The second movement of embrace is waiting.  I am standing here, arms wide open, and at that point, in self-giving service, I must wait for the other’s reaction.  This is not an invasion.  We cannot force the other to receive the love we offer.  This is where embrace feels risky.  Maybe we get rejected.  So crushing!  But, we step out with our arms open, and then we wait.  We do this again and again, no matter how many rejections come because our self-giving is not dependent upon the other’s reaction.  Completing the embrace is dependent on the other.  Adopting a posture of embrace is not.  We open our arms because we follow Jesus, the one who died on the cross for us.  He has made space for us and we want to live like him.

Third is the closing of the arms.  Our gesture of embrace has been received and we have received the neighbor’s gesture of open arms.  Volf writes that in a true embrace, a host is a guest, and a guest is a host.  If everyone in Jesus’ circle did what he said when he was chiding the 12 for their self-promotion, the love would overflow, and all needs would be met with extravagant abundance.  “Whoever wishes to be first among you must be slave to all,” Jesus said.  When everyone stands ready to embrace, everyone is welcomed, and everyone is held, then all are included, served, and loved.  We give of ourselves and receive the other.

Finally, the fourth step is opening the arms again; release.  The embrace is entered voluntarily.  The embrace is given and received.  In the embrace the other becomes a part of me and I of him or her, but I do not lose myself.  She does not lose herself.  Our joining does not obliterate our individuality or negate all the ways we are different. When we let go, our arms are still open, ready for another embrace and ready to embrace additional people. 

Christ models this posture when he goes to the cross.  Hanging there, he shows he wants us.  He wants us – he wants me – with him so badly, he’ll die for it.  He’ll die for you.  He’ll die for me.

The Holy Spirit, dwells in us, prompting in us God thoughts and God longings.  We choose to follow Christ, the Holy Spirit takes us residence us, and when we live in active, attentive responsiveness to the Spirit within us, we are constantly ready to give ourselves for the sake of others.  We are always ready for embrace. 

You and I – we’re no better than James or John were when they asked that terrible question about sitting next to Jesus’ throne.  If we follow the shameful path these disciples trod abandoning Jesus, we see the horror of crucifixion.  We have to look, but we don’t stay there.  We move to the new day of resurrection.  James and John did not remain set in that self-aggrandizing posture.  From their master, the crucified, risen Lord Jesus, they learned to serve.   They became ready to embrace.

We can learn that too.  We look to Jesus.  We open our hearts to the Spirit.  We decide we will be the servants Jesus describes.  And then we open our arms to one another, and then, to the hurting people of the world God puts in our path.  We serve them because we know Jesus has died that we might have life.

AMEN



[i] Volf, M. (2019), Exclusion and Embrace: A Theological Exploration of Identity, Otherness, and Reconciliation: Revised and Updated, Abingdon Press (Nashville), p.143-146.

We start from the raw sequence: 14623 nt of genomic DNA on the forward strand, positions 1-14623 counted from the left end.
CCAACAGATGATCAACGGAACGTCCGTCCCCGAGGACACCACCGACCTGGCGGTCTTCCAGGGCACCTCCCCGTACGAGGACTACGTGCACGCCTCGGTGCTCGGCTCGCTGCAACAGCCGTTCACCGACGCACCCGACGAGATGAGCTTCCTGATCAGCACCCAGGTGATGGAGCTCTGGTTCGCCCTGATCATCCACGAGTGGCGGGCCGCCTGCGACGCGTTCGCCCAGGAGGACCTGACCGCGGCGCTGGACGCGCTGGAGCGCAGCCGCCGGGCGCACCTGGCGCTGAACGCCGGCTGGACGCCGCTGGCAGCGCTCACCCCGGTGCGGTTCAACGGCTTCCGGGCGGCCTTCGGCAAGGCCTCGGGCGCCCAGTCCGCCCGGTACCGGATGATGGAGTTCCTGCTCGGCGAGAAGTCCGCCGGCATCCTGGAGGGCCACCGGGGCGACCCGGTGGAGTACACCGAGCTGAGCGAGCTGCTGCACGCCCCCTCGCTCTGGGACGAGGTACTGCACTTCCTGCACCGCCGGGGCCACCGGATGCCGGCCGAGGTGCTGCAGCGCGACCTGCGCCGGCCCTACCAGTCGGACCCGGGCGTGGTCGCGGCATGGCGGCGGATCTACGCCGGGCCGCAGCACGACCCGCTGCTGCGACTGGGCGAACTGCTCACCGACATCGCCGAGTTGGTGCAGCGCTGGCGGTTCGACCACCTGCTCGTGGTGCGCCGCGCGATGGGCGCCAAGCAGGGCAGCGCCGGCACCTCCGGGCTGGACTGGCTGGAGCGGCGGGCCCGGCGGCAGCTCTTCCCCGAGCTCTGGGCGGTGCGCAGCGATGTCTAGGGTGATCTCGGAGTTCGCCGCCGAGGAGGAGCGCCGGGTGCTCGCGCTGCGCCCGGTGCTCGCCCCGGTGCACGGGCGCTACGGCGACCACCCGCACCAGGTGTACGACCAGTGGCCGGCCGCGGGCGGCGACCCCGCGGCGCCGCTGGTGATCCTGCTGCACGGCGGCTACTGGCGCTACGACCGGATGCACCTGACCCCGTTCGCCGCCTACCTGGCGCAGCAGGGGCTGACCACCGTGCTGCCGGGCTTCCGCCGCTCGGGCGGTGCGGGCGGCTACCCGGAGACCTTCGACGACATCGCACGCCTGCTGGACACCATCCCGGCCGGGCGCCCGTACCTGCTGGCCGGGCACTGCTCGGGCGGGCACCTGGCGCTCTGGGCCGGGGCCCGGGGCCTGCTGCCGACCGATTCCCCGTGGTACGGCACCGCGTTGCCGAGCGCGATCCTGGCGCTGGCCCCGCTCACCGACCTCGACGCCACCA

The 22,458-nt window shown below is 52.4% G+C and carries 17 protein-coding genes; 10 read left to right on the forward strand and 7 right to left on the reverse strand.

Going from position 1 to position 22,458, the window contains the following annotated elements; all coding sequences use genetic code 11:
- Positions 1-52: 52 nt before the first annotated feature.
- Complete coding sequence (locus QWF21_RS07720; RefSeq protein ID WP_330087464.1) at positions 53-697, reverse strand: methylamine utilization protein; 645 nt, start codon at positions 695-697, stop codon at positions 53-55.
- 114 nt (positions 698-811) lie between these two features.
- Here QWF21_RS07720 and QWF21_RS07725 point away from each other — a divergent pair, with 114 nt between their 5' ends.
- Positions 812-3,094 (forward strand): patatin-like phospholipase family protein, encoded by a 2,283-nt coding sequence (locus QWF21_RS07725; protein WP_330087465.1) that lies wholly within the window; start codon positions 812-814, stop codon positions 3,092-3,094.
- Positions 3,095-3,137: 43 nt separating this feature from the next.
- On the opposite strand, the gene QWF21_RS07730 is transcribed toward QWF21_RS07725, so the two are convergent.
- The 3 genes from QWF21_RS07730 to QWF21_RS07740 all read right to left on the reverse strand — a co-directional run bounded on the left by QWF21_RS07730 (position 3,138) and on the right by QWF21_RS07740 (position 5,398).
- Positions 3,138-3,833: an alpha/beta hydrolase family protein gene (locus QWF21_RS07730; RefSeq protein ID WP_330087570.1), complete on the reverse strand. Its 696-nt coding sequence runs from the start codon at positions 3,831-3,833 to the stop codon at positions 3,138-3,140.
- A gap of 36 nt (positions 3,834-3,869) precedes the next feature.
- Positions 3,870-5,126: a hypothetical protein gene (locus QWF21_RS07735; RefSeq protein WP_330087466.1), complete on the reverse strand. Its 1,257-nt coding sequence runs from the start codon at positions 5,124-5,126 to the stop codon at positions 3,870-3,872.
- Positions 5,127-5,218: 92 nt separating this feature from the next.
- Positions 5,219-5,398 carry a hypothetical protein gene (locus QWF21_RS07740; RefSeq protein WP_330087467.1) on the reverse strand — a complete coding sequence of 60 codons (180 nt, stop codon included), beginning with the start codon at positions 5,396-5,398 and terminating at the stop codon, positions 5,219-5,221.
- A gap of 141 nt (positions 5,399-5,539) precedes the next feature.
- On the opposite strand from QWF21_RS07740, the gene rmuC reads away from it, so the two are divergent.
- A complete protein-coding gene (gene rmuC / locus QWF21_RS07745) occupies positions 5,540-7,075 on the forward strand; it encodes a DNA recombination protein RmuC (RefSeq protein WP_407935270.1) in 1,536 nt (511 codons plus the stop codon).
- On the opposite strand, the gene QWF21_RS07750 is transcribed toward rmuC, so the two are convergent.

Monday, October 5, 2020

"Everybody Drink" (Matthew 26:26-39)

 





October 4, 2020

 Watch here - https://www.youtube.com/watch?v=m0DPHMCqOq8

            I hate the sound of silence at the dinner table.  Several people sit together, but the only sounds are the clinking of silverware and the crunching of croutons and lettuce.  No one talks.  In this tension-filled quiet, you can hear someone’ gulping throat as they swallow their drink.  Much more pleasant is the loud intimacy of us chatting as we eat.  We talk, maybe about important things, maybe about nothing.  Either way, the meal is sacred time we share with one another. 

            “Drink with me.”  It could be a coke, a coffee, a beer; “with me” is the important part.  “I want you with me.”

            “While they were eating,” we read in Matthew 26.  The “we” is Jesus and the 12 disciples.  Having stayed with Matthew for 26 chapters, we know something important is coming.  Jesus has spent three years showing that the Kingdom of God is breaking into this present reality. 

            At the end of Matthew’s Gospel, in chapter 28, the resurrected Jesus instructs the disciples he has trained to go to all nations.  Last week, we stressed, from John 3:16, that God loves the world; that’s all people.  Now, we see, as Matthew closes, Jesus send his hand-picked disciples to all nations. 

            In this supper, where he breaks bread, “while they were eating,” he indicates what the disciples will do when they go to the nations.  They will grow communities of disciples.  Across the globe, they will multiply what Jesus has built because God so loves the world.

            He broke the bread and said, “Take, eat; this is my body.”  They could see him, the bread in his hands.  They weren’t eating his actual body.  He did not say he would turn himself into bread which they would eat.  Yet, somehow in future meals, when they ate bread, they would remember that he lived in them and they in Him. 

            A mystery, to be sure; these disciples would always be individuals made in the image of God.  Yet in Christ, they and we become one.  We talk about dying to self, dying in sin, being born again, becoming new creations; we pray that others would see Christ in us.  Eating that bread, we remember.  We are a part of Christ.  We affirm that He is in us and we are in him.